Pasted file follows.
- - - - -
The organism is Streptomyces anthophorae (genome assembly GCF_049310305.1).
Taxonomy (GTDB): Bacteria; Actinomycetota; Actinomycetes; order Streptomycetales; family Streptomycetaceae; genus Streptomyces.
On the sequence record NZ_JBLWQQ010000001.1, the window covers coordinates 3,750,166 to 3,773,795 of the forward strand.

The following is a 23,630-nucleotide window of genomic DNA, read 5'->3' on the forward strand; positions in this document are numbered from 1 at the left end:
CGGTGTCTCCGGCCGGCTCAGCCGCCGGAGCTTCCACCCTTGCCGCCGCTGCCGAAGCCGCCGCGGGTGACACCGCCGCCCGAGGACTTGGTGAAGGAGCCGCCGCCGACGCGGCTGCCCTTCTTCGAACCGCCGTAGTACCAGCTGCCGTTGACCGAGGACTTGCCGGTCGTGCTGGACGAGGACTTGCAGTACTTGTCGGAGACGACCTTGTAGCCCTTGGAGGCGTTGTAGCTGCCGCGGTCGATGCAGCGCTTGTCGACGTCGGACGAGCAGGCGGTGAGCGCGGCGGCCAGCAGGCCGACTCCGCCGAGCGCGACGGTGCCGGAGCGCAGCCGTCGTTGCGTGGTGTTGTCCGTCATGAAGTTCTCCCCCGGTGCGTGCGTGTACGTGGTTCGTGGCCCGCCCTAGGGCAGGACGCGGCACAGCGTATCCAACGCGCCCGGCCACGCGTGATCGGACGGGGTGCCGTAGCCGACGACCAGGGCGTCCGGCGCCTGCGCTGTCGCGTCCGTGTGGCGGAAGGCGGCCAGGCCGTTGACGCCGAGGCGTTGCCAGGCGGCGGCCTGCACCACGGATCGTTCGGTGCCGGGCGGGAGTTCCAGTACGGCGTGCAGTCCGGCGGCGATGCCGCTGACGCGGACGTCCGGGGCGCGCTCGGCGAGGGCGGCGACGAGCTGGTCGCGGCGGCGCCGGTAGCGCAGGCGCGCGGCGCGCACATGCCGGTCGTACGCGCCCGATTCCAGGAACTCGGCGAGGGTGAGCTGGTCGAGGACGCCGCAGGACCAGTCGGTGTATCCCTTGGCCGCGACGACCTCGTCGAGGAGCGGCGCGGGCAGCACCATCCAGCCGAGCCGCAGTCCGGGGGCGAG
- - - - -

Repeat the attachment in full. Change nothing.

The organism is Streptomyces anthophorae (genome assembly GCF_049310305.1).
Taxonomy (GTDB): Bacteria; Actinomycetota; Actinomycetes; order Streptomycetales; family Streptomycetaceae; genus Streptomyces.
On the sequence record NZ_JBLWQQ010000001.1, the window covers coordinates 3,750,166 to 3,773,795 of the forward strand.

The following is a 23,630-nucleotide window of genomic DNA, read 5'->3' on the forward strand; positions in this document are numbered from 1 at the left end:
CGGTGTCTCCGGCCGGCTCAGCCGCCGGAGCTTCCACCCTTGCCGCCGCTGCCGAAGCCGCCGCGGGTGACACCGCCGCCCGAGGACTTGGTGAAGGAGCCGCCGCCGACGCGGCTGCCCTTCTTCGAACCGCCGTAGTACCAGCTGCCGTTGACCGAGGACTTGCCGGTCGTGCTGGACGAGGACTTGCAGTACTTGTCGGAGACGACCTTGTAGCCCTTGGAGGCGTTGTAGCTGCCGCGGTCGATGCAGCGCTTGTCGACGTCGGACGAGCAGGCGGTGAGCGCGGCGGCCAGCAGGCCGACTCCGCCGAGCGCGACGGTGCCGGAGCGCAGCCGTCGTTGCGTGGTGTTGTCCGTCATGAAGTTCTCCCCCGGTGCGTGCGTGTACGTGGTTCGTGGCCCGCCCTAGGGCAGGACGCGGCACAGCGTATCCAACGCGCCCGGCCACGCGTGATCGGACGGGGTGCCGTAGCCGACGACCAGGGCGTCCGGCGCCTGCGCTGTCGCGTCCGTGTGGCGGAAGGCGGCCAGGCCGTTGACGCCGAGGCGTTGCCAGGCGGCGGCCTGCACCACGGATCGTTCGGTGCCGGGCGGGAGTTCCAGTACGGCGTGCAGTCCGGCGGCGATGCCGCTGACGCGGACGTCCGGGGCGCGCTCGGCGAGGGCGGCGACGAGCTGGTCGCGGCGGCGCCGGTAGCGCAGGCGCGCGGCGCGCACATGCCGGTCGTACGCGCCCGATTCCAGGAACTCGGCGAGGGTGAGCTGGTCGAGGACGCCGCAGGACCAGTCGGTGTATCCCTTGGCCGCGACGACCTCGTCGAGGAGCGGCGCGGGCAGCACCATCCAGCCGAGCCGCAGTCCGGGGGCGAG